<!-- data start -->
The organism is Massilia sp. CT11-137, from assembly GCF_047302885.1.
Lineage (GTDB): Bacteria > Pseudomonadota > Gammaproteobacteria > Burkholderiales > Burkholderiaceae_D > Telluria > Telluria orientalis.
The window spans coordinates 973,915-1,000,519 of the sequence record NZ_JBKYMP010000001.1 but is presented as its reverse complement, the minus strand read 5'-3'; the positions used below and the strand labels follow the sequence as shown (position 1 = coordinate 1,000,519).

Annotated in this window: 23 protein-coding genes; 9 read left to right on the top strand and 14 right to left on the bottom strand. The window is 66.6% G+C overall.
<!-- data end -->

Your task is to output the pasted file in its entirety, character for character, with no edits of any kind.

The organism is Massilia sp. CT11-137, from assembly GCF_047302885.1.
Lineage (GTDB): Bacteria > Pseudomonadota > Gammaproteobacteria > Burkholderiales > Burkholderiaceae_D > Telluria > Telluria orientalis.
The window spans coordinates 973,915-1,000,519 of the sequence record NZ_JBKYMP010000001.1 but is presented as its reverse complement, the minus strand read 5'-3'; the positions used below and the strand labels follow the sequence as shown (position 1 = coordinate 1,000,519).

Annotated in this window: 23 protein-coding genes; 9 read left to right on the top strand and 14 right to left on the bottom strand. The window is 66.6% G+C overall.